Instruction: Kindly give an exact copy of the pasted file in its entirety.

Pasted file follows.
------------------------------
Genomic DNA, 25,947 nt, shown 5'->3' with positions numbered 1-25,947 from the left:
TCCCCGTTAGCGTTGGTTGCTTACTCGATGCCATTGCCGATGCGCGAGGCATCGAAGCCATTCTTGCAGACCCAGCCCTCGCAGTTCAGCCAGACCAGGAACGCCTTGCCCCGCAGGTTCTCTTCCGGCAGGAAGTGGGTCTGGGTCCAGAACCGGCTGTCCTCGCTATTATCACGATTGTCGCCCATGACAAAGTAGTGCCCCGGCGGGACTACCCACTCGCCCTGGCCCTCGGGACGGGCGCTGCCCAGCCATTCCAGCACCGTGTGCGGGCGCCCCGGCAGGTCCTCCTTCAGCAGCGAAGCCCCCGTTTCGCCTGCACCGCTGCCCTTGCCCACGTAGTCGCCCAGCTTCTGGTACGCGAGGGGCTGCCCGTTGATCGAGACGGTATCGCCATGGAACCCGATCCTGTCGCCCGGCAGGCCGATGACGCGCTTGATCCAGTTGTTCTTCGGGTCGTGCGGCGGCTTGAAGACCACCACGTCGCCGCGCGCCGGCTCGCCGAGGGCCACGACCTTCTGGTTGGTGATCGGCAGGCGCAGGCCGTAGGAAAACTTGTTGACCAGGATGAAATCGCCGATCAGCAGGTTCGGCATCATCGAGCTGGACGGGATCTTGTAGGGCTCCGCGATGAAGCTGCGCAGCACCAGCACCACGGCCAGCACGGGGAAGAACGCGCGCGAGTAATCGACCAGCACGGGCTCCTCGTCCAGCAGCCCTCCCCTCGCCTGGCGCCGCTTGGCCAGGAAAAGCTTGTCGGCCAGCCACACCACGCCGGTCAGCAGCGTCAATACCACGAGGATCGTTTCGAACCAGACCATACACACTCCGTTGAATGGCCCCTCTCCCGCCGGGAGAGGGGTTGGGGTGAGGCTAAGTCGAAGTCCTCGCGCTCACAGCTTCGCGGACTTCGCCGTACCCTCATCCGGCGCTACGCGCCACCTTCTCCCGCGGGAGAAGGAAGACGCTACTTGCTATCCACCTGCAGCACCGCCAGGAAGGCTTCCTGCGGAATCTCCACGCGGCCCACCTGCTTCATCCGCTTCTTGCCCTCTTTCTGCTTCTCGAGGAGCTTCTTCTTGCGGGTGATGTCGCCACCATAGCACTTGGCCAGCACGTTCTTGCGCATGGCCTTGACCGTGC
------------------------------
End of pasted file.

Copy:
Genomic DNA, 25,947 nt, shown 5'->3' with positions numbered 1-25,947 from the left:
TCCCCGTTAGCGTTGGTTGCTTACTCGATGCCATTGCCGATGCGCGAGGCATCGAAGCCATTCTTGCAGACCCAGCCCTCGCAGTTCAGCCAGACCAGGAACGCCTTGCCCCGCAGGTTCTCTTCCGGCAGGAAGTGGGTCTGGGTCCAGAACCGGCTGTCCTCGCTATTATCACGATTGTCGCCCATGACAAAGTAGTGCCCCGGCGGGACTACCCACTCGCCCTGGCCCTCGGGACGGGCGCTGCCCAGCCATTCCAGCACCGTGTGCGGGCGCCCCGGCAGGTCCTCCTTCAGCAGCGAAGCCCCCGTTTCGCCTGCACCGCTGCCCTTGCCCACGTAGTCGCCCAGCTTCTGGTACGCGAGGGGCTGCCCGTTGATCGAGACGGTATCGCCATGGAACCCGATCCTGTCGCCCGGCAGGCCGATGACGCGCTTGATCCAGTTGTTCTTCGGGTCGTGCGGCGGCTTGAAGACCACCACGTCGCCGCGCGCCGGCTCGCCGAGGGCCACGACCTTCTGGTTGGTGATCGGCAGGCGCAGGCCGTAGGAAAACTTGTTGACCAGGATGAAATCGCCGATCAGCAGGTTCGGCATCATCGAGCTGGACGGGATCTTGTAGGGCTCCGCGATGAAGCTGCGCAGCACCAGCACCACGGCCAGCACGGGGAAGAACGCGCGCGAGTAATCGACCAGCACGGGCTCCTCGTCCAGCAGCCCTCCCCTCGCCTGGCGCCGCTTGGCCAGGAAAAGCTTGTCGGCCAGCCACACCACGCCGGTCAGCAGCGTCAATACCACGAGGATCGTTTCGAACCAGACCATACACACTCCGTTGAATGGCCCCTCTCCCGCCGGGAGAGGGGTTGGGGTGAGGCTAAGTCGAAGTCCTCGCGCTCACAGCTTCGCGGACTTCGCCGTACCCTCATCCGGCGCTACGCGCCACCTTCTCCCGCGGGAGAAGGAAGACGCTACTTGCTATCCACCTGCAGCACCGCCAGGAAGGCTTCCTGCGGAATCTCCACGCGGCCCACCTGCTTCATCCGCTTCTTGCCCTCTTTCTGCTTCTCGAGGAGCTTCTTCTTGCGGGTGATGTCGCCACCATAGCACTTGGCCAGCACGTTCTTGCGCATGGCCTTGACCGTGC